How big can mobile Linux get?


With the pending release of Google's Android platform, the debut of the LiMo Foundation's Platform Release 1 and Nokia's $153 million acquisition of Trolltech, 2008 is clearly shaping up as mobile Linux's breakthrough year...but what does that mean for the operating system's future? According to market analysis firm ABI Research, Linux's forecast is bright--the OS will power about 20 percent of all mid- and high-end mobile devices by 2013.

ABI anticipates that mobile Linux solutions will be central to the growth of content-rich environments on mid-level devices, enabling an application domain that embraces both web-based applications and hybrid web/native applications. Cost will also play a vital role in Linux's growth. "Clever choice of public license support, along with software engineering that isolates proprietary items from open source items, allows operating system vendors to generate revenue from a very cost-effective OS solution," says ABI Research vice president Stuart Carlaw. "Linux OS solutions will be far more cost-effective than incumbent solutions, even when silicon requirements are taken into account, given that a fuller application layer will be included in the standard package and that the burden of customization falls mostly on the independent software vendor."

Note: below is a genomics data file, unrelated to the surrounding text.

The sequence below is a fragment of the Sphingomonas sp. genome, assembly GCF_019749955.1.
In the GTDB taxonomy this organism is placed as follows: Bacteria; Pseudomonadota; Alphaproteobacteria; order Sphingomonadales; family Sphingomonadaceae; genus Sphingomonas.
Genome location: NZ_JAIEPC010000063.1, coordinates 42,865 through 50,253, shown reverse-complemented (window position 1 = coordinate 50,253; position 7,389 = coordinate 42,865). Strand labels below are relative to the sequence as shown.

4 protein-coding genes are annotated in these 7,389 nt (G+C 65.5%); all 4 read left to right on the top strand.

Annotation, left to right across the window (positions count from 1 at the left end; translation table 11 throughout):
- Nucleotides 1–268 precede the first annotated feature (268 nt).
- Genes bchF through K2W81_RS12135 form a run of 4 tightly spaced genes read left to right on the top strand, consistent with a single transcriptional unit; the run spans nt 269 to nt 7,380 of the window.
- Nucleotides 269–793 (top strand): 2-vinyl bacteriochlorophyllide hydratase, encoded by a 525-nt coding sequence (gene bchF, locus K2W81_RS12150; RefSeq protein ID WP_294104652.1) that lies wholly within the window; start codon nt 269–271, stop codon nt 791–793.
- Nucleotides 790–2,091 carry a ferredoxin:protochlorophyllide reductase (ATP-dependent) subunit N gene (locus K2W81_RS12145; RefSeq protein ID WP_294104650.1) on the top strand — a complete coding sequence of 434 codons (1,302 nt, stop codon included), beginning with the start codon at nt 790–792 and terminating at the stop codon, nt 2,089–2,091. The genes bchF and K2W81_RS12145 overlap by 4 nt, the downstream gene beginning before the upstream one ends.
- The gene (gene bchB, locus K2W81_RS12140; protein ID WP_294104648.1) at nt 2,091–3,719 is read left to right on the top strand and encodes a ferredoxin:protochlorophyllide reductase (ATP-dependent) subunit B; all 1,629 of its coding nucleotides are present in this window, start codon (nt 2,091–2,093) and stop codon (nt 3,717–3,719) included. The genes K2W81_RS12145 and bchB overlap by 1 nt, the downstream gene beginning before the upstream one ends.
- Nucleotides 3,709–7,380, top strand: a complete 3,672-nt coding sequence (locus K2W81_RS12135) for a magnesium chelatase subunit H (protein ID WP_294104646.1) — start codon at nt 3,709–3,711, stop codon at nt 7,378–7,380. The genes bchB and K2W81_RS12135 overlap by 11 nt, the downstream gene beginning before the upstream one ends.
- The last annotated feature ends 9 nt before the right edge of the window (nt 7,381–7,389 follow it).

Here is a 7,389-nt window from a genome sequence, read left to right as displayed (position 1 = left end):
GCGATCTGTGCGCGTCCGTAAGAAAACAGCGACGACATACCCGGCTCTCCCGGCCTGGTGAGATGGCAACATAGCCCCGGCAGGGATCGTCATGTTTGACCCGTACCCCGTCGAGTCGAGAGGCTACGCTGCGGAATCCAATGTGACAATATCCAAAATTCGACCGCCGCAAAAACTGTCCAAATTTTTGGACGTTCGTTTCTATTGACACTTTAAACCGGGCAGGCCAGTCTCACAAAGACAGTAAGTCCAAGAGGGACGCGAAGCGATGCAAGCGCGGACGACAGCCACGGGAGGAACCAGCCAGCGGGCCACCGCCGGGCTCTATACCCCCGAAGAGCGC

But could mobile Linux dominate even more than 20 percent of the market? That depends on fragmentation. According to another recent study, this one issued by Strategy Analytics, 20 of the 30 or so mobile OS platforms currently available are Linux-based, underlining just how many cooks are stirring the Linux broth. Both the LiMo Foundation and the Google-headed Open Handset Alliance are actively promoting Linux consolidation, interoperability and platform commonality, and no doubt some smaller Linux players will go belly-up, but for now, the open-source landscape is still a wild west--and the jury is still out on whether Android will unify the mobile OS space or scatter it even further. So while it seems realistic to envision that mobile Linux will claim 20 percent or even more of the mobile OS market by 2013, it once seemed logical to believe that by 2008 we'd all be commuting to and from work via personal jetpacks...and look at how that turned out. -Jason